May 22, 2013
They launched the 'Arab Spring' but now yearn for the good old days of a strongman
May 20, 2013
Richard A. Serrano: Is Meir Kahane's assassin now a changed man?
Genetic copies of living people from embryos no longer science fiction
Jewz in the Newz by Nate Bloom :
The Kosher Gourmet by Cathy Pollak:
Jews Inducted into Rock Hall of Fame; Anton Yelchin co-stars in New "Trek" film; Kutcher (but not Kunis) visits Israel; Jewish TV Star Praises Jewish Rap Star
WARNING: This WALNUT CAKE WITH PRALINE FROSTING, perfect for afternoon coffee, is addicting
May 13, 2013
Rabbi Nathan Lopes Cardozo: Why the giving of the document that would permanently change the world could only be done in desolation
David G. Savage:
Church-state, literally? Supreme Court weighing public school graduation in a church
May 10, 2013
Rabbi Berel Wein: Be all that you should be
May 8, 2013
Peter Ford: Why China is welcoming both Israel's Netanyahu and Palestinians' Abbas
Obama administration quietly backs out of appeal over new contraceptive mandate
At Kerry-Putin meeting, US-Russia relations thaw --- a tad
The Kosher Gourmet by Leela Cyd Ross :
Almost too pretty to eat, this colorful salad with Sicilian inspiration will tickle the taste buds and delight your visual sensibility
May 6, 2013
May 3, 2013
Kids, kittens the Same?
With employee perks at struggling Internet pioneer Yahoo! it's hard to tell
Artificial kidney offers hope to patients tethered to a dialysis machine
April 29, 2013
Poland's new Jewish museum celebrates life, doesn't revisit Holocaust
Terrorism in America: Is US missing a chance to learn from failed plots?
Boston Bomber's 'Svengali' Revealed
Tiny satellites + cellphones = cheaper 'eyes in the sky' for NASA
April 26, 2013
Clifford D. May:
Defense in the Age of Jihadist Terrorism
Sharon Palmer, R.D.:
How to feel your best -- with plenty of energy, a healthy weight and optimal mental and physical function -- without driving yourself batty
April 24, 2013
Jewish World Review
EatingWell: True or false: How much do you really know about cholesterol?
Nicci Micco, M.S.
Misinformation prevails about 'forbidden foods'
How much do you know about eating to prevent and control high cholesterol? Take this quiz by answering "true" or "false" to the following statements:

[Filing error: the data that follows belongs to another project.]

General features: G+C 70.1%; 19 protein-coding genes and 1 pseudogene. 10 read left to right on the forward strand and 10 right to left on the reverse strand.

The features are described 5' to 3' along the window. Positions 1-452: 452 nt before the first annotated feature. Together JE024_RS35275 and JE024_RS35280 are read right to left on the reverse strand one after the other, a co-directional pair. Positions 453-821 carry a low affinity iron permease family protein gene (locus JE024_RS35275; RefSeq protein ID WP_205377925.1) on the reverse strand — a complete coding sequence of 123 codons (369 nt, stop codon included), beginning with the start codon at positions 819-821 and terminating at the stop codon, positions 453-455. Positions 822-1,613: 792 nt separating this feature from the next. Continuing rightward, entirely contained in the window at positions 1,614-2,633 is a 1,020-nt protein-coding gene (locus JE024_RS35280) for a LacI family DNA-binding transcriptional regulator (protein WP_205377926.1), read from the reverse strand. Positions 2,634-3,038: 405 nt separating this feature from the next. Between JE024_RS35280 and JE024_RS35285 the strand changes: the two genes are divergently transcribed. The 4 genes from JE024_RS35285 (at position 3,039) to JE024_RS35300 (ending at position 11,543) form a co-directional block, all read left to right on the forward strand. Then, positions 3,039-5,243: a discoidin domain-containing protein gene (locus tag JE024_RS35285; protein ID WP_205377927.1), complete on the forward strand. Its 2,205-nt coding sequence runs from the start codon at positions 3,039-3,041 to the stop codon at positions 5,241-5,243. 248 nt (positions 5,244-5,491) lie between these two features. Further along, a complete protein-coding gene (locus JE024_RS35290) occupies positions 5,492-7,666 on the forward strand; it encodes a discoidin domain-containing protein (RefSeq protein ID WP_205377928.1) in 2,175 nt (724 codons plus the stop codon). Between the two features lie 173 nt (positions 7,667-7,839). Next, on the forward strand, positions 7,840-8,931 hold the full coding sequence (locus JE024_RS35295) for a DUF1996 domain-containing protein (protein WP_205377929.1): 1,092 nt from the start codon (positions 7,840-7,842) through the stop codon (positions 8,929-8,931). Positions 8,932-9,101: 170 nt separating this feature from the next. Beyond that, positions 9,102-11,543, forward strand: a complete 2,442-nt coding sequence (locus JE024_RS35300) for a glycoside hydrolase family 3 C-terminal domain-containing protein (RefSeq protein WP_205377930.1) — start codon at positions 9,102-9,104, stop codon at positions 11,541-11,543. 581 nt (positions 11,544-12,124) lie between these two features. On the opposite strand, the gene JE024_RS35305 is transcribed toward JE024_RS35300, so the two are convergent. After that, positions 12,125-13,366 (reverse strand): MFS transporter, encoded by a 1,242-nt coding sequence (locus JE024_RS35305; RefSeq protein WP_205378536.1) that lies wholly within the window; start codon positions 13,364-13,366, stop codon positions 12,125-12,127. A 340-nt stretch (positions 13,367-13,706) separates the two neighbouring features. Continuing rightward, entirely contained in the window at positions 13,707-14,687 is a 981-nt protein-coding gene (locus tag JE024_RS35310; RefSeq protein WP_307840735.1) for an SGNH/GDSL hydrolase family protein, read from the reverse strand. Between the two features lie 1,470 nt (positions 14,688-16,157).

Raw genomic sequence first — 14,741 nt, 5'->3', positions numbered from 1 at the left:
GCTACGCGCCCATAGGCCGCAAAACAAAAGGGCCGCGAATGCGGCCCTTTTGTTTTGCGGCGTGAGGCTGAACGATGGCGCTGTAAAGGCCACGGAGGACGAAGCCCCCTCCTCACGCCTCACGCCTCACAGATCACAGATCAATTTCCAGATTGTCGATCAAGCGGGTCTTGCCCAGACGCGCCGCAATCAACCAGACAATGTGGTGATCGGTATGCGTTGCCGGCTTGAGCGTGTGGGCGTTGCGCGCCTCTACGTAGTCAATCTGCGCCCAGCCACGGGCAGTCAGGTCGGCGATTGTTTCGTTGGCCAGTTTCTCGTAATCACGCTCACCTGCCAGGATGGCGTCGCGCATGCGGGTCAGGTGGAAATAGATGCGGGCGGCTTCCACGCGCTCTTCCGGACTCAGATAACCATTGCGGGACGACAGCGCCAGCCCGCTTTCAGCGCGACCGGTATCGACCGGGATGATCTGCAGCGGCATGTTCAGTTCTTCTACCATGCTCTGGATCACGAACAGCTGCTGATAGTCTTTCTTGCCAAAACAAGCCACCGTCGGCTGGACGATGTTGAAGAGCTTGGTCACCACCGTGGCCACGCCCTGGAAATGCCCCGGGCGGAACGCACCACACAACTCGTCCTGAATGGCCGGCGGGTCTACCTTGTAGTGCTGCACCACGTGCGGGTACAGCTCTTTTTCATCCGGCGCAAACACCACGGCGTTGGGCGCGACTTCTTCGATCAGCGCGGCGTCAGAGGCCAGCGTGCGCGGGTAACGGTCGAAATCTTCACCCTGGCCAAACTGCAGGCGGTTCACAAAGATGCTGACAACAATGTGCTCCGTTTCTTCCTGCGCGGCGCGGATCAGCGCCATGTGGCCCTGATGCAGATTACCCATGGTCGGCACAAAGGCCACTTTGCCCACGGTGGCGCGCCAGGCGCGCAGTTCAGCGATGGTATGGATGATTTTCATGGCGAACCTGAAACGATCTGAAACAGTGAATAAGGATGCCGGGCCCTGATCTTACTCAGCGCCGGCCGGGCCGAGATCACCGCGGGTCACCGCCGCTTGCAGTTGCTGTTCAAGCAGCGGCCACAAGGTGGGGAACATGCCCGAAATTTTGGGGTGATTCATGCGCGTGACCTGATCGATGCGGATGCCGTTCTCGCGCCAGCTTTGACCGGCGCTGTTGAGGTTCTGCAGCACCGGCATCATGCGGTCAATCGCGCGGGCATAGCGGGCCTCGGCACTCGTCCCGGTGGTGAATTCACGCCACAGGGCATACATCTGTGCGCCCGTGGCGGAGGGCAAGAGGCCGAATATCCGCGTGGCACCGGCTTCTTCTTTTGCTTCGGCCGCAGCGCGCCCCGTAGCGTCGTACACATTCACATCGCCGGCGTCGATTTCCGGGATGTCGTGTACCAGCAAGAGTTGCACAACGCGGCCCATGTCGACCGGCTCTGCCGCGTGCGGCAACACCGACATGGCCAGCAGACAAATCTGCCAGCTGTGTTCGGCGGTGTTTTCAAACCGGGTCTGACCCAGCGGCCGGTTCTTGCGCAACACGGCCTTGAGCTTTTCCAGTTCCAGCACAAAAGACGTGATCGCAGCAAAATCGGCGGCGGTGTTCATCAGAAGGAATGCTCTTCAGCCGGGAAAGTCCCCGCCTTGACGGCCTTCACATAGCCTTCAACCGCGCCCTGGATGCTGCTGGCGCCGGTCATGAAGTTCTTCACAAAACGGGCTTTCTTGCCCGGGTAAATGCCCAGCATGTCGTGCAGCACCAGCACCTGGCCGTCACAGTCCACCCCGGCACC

True/False? When trying to lower cholesterol the first thing you should do is add soy to your diet.
False. The data suggest that soy protein has only a small effect, if any, on lipid levels. The real benefit may be related to the use of soy as a substitute for high-saturated-fat foods. Some research shows that people can lower their cholesterol by eating a diet rich in soy protein, fiber, plant sterols and nuts, such as almonds.
True/False?: Palm oil is mostly saturated fat.
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True. While most plant-based oils are rich in unsaturated fats that may help lower LDL cholesterol, foods from plants that contain saturated fat include coconut, coconut oil, palm oil and palm kernel oil (often called tropical oils), and cocoa butter. Palm oil is primarily a saturated fat and although you may have heard that it does not negatively affect cholesterol levels, the research isn't conclusive.
True/False?: Pears are a good source of soluble fiber.
True. One medium pear contains 2 grams of soluble fiber and 4 grams of total fiber. Incorporating soluble fiber into your diet can help reduce your LDL levels. Shoot to consume more than the suggested minimum of 5 to 10 grams per day by incorporating other soluble-fiber-rich foods into your daily menu. Try beans, Brussels sprouts, bananas, citrus fruits and oatmeal.
True/False?: Packaged baked goods do not contain trans fats.
False. Often packaged baked goods contain manmade trans fat, which occurs when manufacturers add hydrogen to vegetable oil in a process called hydrogenation. Manmade trans fats increase the shelf life of foods, but are more harmful to your lipid levels than saturated fats.
The U.S Food and Drug Administration requires that manmade trans fat be listed on the nutrition label unless the total fat in a food is less than 0.5 gram per serving and no claims are made about fat, fatty acids or cholesterol content. This is why you might still spot partially hydrogenated vegetable oil in the ingredients list even if a serving is listed as containing 0 g trans fat.
Choose packaged baked goods and other processed foods made with nonhydrogenated oil, such as soybean, corn or olive oil. Also, many fast foods contain high levels of trans fats. Eating one doughnut at breakfast (3.2 g of trans fats) and a large order of French fries at lunch (6.8 g) adds 10 g of trans fats to your daily total.
True/False?: Potato chips contain cholesterol.
False. Dietary cholesterol comes only from animal foods. Potato chips, along with fruits, vegetables and whole grains, have no cholesterol. However, be sure to check the nutrition facts label on the potato chip bag for saturated fat, which causes your body to produce more cholesterol. Potato chips are also high in calories. Lastly, check the serving size and do the math: If you eat two servings' worth, you'll need to double the calories and saturated fat.
(EatingWell is a magazine and website devoted to healthy eating as a way of life. Online at www.eatingwell.com)
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